A team of American students has beaten off intense competition to win the chance to design tech billionaire Elon Musk's new hyperloop transport system. Engineers studying at the Massachusetts Institute of Technology beat 115 teams of competitors from universities in 20 countries with their design concept for Musk's idea, which aims to transport passengers on a bed of air at rates approaching the speed of sound.
In the MIT design, passengers sit in aluminium pods, each of which contains 20 to 30 people, which are then accelerated by electromagnets through a metal tube 12 feet in diameter.
Musk, an inventor and entrepreneur, has described his pet project as a "cross between a Concorde and a railgun and an air hockey table". The hyperloop can theoretically reach supersonic speeds because it floats on air bearings and so isn't impeded by friction, though it won't necessarily travel at top speed for the comfort of passengers.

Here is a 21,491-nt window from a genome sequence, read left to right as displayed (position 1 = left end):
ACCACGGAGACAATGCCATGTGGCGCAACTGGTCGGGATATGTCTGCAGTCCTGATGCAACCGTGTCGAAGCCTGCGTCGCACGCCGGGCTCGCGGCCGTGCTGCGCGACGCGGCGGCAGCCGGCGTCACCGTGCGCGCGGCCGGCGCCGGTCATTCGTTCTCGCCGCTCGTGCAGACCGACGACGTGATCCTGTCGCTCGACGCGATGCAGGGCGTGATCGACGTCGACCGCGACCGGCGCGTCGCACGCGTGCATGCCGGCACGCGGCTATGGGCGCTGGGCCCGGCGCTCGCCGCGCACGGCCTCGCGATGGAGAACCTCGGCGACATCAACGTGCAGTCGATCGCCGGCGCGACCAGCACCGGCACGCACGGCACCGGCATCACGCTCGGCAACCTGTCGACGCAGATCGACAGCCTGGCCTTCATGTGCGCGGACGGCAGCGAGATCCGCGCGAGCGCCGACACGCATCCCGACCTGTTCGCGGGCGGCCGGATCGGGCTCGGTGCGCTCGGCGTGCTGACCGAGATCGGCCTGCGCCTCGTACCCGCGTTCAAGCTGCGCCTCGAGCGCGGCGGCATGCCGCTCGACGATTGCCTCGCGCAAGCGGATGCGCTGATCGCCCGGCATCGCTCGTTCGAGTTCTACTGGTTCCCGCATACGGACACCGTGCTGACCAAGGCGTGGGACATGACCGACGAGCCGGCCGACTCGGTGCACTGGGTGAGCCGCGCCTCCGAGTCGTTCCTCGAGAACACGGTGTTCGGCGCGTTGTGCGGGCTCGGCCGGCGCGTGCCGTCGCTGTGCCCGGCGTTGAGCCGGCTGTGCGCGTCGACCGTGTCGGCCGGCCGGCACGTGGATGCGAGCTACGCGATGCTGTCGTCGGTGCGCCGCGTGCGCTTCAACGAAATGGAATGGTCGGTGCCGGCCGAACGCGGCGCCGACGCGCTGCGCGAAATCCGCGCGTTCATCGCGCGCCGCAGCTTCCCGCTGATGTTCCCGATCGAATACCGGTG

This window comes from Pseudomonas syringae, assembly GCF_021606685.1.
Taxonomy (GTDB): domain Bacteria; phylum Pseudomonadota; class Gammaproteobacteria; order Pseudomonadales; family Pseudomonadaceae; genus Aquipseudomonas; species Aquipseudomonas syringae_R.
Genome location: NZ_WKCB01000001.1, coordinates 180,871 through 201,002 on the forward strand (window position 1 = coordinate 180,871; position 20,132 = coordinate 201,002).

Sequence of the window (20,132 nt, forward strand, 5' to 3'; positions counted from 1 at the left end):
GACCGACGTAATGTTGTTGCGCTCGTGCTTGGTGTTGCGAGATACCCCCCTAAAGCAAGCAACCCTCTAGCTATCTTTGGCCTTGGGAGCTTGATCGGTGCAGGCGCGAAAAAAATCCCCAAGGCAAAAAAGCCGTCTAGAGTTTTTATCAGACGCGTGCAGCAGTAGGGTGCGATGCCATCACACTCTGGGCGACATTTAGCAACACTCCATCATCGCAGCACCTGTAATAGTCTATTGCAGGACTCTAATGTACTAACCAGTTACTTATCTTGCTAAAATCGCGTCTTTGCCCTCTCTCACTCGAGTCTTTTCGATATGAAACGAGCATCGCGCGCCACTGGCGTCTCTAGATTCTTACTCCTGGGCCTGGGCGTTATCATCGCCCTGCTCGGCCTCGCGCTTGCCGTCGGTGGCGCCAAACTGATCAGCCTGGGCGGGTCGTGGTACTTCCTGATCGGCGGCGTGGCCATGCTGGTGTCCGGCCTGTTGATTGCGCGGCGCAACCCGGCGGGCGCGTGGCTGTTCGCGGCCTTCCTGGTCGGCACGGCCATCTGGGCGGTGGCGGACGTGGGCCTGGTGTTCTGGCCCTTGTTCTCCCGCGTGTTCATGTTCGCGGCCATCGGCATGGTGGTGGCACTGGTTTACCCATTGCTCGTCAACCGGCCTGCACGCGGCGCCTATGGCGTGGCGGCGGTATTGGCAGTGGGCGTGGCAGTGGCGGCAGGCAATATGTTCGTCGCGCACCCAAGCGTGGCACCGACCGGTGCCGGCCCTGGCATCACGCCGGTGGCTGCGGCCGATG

In all, 22 teams of students who participated in the competition have been chosen to help design the next phase of the hyperloop prototype at Musk's company SpaceX's headquarters in California this summer, including groups from the Netherlands, Canada and Germany.
"It is our hope that everyone who participated uses the momentum from this historic meeting of young innovators to go out into the world and continue to create and innovate," said Michael K Young, the president of Texas A&M University, which hosted the students. "This weekend's competition proves the future is in very good hands with such an inspiring and talented group of young people."
Musk's plan is to build the first full-length hyperloop link between Los Angeles and San Francisco, with an estimated journey time of just half an hour – five hours less than it would take to drive on a good day.
At present, SpaceX is preparing to build a five-mile test track in Quay Valley in California to test pod designs. Pods would float on a layer of air between 0.5 and 1.3mm thick, similar to a puck on an air hockey table. Electrified induction motors would power the pod through the tube in this near-frictionless environment at controlled speeds. The top speed at present is calculated at around 760mph, and a tentative date of 2018 has been picked for the first track's opening to the public.